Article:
Many of these retailers have also developed their own sustainable ‘super brands’ to cover their activities under one brand name (‘Pro Planet’ at Rewe, ‘Änglamark’ ‘Angels’ land’; own translation at Coop Nordic) or created specific brands for a specific cause (as witnessed in Austria, where the German retail chain Rewe has managed to make its own organic brand ‘Ja! Natürlich’ a synonym for organic agriculture (Vogl and Darnhofer, 2004)).

Many of these examples have received much public attention and are praised for their commitment and effectiveness. In England, Marks & Spencer was awarded ‘Responsible Retailer of the Year 2011’[3] for its ambitious ‘Plan A’[4] to make the company ‘the world’s most sustainable retailer’[5]. In Scandinavia, Coop Nordic has strongly linked its brand name with organic agriculture and been named ‘Sweden’s most sustainable brand’ in both 2011 and 2012 by the Sustainable Brands survey (which surveyed 3000 Swedish households)[6]. The German retail giant Rewe was, in 2010, awarded the ‘German Sustainability Award’ in the categories ‘most sustainable initiative’ and ‘most recycling-friendly company’[7]. In 2009, Aldi Austria was awarded the ‘Austrian Climate Care Award’ for the ‘Zurück zum Ursprung’ brand.[8] The Finnish market leader Kesko boasts of having been one of the ‘Global 100 Most Sustainable Corporations in the World’ since the index was initiated in 2005 (thus for eight consecutive years)[9].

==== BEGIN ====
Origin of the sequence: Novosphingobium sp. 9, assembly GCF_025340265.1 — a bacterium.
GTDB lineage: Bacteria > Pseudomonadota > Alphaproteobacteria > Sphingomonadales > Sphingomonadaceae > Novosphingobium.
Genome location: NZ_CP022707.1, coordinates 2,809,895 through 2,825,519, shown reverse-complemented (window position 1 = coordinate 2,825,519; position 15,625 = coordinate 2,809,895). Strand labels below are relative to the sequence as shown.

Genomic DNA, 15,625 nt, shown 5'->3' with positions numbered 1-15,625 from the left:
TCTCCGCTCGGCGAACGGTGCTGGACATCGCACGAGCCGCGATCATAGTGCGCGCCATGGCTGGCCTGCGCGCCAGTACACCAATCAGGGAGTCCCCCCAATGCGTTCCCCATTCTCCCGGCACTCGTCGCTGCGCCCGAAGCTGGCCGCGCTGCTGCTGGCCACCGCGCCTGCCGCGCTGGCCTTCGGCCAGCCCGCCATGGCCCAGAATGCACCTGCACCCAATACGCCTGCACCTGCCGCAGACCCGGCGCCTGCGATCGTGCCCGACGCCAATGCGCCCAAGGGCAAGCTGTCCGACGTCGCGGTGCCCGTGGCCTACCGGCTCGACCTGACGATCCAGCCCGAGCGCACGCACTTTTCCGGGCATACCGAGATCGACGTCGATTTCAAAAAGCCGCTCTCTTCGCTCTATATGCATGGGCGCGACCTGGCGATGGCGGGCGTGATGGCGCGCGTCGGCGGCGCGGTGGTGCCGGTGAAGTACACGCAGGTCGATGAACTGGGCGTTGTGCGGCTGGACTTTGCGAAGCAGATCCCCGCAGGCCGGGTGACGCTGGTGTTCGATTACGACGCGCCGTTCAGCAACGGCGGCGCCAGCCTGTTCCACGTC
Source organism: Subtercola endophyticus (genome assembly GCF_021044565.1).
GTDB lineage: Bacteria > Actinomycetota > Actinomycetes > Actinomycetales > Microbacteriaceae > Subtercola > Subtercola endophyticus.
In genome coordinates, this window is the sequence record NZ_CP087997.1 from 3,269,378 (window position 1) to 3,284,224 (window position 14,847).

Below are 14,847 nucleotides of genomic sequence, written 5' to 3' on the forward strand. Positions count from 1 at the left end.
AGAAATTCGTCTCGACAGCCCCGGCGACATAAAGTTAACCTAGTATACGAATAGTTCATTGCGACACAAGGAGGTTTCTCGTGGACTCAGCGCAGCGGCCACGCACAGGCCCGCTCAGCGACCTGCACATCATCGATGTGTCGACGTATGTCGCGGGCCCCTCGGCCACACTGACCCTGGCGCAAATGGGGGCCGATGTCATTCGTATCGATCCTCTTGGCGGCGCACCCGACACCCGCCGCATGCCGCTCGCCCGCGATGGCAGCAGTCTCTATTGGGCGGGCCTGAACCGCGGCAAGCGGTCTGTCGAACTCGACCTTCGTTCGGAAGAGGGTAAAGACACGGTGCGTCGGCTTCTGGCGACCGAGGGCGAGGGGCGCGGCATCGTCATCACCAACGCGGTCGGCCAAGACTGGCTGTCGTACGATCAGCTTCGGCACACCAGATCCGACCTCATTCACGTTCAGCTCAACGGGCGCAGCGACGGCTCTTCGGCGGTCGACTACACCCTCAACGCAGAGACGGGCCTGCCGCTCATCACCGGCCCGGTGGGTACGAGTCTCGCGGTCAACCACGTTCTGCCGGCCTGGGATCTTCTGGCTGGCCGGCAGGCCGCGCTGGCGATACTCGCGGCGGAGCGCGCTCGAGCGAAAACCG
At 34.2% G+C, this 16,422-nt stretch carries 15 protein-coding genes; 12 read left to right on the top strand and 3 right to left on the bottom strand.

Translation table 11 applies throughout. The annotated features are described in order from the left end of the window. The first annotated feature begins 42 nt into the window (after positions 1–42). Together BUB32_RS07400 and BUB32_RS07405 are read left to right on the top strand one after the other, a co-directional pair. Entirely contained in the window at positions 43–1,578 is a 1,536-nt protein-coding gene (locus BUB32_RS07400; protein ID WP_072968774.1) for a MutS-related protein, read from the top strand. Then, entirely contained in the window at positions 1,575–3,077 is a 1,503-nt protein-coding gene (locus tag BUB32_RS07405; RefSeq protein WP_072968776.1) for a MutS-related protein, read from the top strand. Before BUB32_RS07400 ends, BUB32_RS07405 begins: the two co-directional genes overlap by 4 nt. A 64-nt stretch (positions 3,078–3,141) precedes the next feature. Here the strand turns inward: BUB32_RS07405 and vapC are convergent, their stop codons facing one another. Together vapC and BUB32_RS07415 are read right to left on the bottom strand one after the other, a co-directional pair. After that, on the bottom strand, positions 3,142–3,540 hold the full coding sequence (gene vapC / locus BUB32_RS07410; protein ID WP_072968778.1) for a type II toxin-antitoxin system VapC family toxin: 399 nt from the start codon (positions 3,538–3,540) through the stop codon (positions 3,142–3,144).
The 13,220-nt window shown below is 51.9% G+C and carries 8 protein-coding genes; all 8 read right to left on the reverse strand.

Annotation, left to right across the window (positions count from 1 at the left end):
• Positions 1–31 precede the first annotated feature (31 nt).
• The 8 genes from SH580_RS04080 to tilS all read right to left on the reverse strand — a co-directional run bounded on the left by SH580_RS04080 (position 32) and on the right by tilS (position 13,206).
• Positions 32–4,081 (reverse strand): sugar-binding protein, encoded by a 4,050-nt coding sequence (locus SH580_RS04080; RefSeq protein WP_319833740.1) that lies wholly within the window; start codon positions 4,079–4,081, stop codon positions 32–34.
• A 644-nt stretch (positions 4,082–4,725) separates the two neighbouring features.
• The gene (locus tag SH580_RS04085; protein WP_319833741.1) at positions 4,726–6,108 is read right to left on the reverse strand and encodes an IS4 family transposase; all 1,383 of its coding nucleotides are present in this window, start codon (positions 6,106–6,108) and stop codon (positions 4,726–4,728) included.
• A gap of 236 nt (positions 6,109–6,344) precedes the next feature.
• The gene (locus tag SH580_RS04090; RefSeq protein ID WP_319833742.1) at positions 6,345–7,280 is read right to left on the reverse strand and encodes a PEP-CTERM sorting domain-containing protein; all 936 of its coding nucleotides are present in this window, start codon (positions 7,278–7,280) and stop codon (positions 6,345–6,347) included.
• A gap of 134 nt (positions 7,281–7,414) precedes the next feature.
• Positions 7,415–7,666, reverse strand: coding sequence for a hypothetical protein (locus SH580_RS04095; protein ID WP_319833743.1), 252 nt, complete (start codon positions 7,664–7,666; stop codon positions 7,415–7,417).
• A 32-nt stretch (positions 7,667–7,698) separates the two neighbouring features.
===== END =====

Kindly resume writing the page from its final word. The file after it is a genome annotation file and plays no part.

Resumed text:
All these cases can be said to be examples of business using their brand names to pick up on, operationalize and internalize into the market societal concerns aired through the broader public debate (or small but dedicated groups of citizens promoting specific sustainable causes) and thus contributing to the overall societal goal of SCP. Further, these empirical observations illustrate the theoretical claim that branding possesses the potential to fulfil two essential aspects necessary for the success of SCP. First, it provides an informal institutional solution to the information asymmetry caused by existing formal institutional settings of the market. The trust brands are able to build between consumers and firms regarding the reliability of sustainable claims and therefore the justification of price premiums provides the basis for a market for sustainable products. Second, due to the property rights assigned to brands, they offer a means for firms to internalise positive externalities connected to the active development of the market for sustainable products, thereby encouraging them to take the societally demanded active role in the promotion of SCP. This, one could argue, is an early sign of postmodern marketing dreams of co-creational and co-operational value-creation coming true, where private business (meditated through brands) picks up on societal concerns and develops market solutions. This supports the claim that markets indeed will be able to create answers to the sustainability debate without necessitating external interference (i.e. rules and regulations).

Sustainable brands and public scrutiny